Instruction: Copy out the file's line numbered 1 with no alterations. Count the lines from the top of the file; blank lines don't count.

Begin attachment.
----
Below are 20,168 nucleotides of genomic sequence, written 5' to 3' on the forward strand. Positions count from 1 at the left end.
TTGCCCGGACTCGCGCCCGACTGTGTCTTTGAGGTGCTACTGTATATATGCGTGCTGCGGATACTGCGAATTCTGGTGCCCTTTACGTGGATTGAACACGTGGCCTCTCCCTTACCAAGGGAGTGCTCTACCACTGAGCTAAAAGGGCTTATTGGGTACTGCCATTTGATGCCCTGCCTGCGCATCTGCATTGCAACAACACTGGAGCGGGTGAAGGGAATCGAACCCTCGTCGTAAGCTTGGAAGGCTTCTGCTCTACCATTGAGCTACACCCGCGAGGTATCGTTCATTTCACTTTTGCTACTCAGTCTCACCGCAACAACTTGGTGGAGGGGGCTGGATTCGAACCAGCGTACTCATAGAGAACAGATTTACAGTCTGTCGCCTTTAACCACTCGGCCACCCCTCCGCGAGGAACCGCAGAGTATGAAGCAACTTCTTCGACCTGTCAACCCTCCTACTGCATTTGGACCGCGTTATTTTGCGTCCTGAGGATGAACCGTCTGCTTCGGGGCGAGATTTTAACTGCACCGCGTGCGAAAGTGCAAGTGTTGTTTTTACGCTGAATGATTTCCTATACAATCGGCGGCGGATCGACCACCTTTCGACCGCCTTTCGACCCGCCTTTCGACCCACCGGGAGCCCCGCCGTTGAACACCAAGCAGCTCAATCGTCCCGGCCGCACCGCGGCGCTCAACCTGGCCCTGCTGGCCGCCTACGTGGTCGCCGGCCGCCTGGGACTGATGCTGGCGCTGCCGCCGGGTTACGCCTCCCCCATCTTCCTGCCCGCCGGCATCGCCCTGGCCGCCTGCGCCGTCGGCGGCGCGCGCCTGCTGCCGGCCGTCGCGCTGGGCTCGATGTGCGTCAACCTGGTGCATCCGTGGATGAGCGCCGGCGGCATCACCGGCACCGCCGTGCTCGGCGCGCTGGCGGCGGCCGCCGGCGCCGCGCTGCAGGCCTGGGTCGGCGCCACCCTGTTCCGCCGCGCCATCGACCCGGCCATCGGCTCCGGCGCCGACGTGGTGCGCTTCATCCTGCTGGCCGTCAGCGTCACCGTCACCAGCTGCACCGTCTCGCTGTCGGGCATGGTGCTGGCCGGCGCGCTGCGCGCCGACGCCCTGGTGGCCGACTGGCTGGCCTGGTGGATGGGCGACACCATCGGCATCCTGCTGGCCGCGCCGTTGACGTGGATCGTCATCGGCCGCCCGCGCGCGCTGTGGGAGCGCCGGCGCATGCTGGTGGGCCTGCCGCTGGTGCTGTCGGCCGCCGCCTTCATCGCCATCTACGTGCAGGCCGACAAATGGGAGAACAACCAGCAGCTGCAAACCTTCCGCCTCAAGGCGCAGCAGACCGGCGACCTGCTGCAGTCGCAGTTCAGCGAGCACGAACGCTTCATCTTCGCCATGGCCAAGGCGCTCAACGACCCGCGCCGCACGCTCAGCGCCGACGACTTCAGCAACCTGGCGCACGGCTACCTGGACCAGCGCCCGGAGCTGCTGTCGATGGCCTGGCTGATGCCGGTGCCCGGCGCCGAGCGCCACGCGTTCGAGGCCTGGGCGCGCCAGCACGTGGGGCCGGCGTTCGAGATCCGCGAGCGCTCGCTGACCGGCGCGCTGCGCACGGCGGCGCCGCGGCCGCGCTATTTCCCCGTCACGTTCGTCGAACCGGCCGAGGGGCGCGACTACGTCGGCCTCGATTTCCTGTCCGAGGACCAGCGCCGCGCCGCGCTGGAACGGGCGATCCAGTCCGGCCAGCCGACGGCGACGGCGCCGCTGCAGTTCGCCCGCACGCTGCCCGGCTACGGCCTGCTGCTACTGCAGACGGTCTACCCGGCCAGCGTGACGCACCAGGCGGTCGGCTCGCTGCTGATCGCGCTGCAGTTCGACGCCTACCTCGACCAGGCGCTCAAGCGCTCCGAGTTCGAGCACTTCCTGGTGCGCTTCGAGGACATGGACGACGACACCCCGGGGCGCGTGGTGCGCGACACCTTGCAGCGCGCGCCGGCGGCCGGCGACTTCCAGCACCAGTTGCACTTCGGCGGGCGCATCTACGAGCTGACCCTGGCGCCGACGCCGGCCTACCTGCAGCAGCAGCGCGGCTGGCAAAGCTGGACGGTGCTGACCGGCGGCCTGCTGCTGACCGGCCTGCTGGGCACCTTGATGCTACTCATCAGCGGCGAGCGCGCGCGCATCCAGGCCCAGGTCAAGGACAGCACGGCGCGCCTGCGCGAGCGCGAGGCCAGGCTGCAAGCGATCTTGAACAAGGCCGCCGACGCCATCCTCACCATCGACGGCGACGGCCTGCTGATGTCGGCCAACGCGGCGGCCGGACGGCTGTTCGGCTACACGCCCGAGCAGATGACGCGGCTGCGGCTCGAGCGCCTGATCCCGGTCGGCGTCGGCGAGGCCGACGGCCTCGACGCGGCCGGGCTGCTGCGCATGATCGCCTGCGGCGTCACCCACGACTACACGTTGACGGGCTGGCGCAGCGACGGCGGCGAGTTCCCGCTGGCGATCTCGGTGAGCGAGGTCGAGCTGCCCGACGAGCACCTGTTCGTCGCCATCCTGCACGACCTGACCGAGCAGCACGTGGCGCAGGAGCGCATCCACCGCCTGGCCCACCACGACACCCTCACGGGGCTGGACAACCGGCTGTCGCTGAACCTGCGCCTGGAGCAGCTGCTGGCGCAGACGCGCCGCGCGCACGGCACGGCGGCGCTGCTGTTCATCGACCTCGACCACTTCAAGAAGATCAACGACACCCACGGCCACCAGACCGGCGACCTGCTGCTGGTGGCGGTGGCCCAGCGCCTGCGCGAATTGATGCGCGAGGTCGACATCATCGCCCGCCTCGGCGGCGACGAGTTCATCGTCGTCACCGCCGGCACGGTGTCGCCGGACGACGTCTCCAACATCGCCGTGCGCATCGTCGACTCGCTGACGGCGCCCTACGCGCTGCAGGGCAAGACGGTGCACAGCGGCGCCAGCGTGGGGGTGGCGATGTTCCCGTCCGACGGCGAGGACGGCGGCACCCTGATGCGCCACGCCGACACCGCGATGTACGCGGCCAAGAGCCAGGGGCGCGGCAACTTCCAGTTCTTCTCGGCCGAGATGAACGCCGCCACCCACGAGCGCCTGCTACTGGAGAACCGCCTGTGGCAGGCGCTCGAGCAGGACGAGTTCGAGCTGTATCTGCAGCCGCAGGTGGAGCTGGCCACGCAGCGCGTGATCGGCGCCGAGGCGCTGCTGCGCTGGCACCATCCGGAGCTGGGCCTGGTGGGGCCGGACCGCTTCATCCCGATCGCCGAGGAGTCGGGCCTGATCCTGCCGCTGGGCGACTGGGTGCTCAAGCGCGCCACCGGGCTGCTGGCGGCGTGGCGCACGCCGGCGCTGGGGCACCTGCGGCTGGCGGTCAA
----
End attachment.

Below are 20,168 nucleotides of genomic sequence, written 5' to 3' on the forward strand. Positions count from 1 at the left end.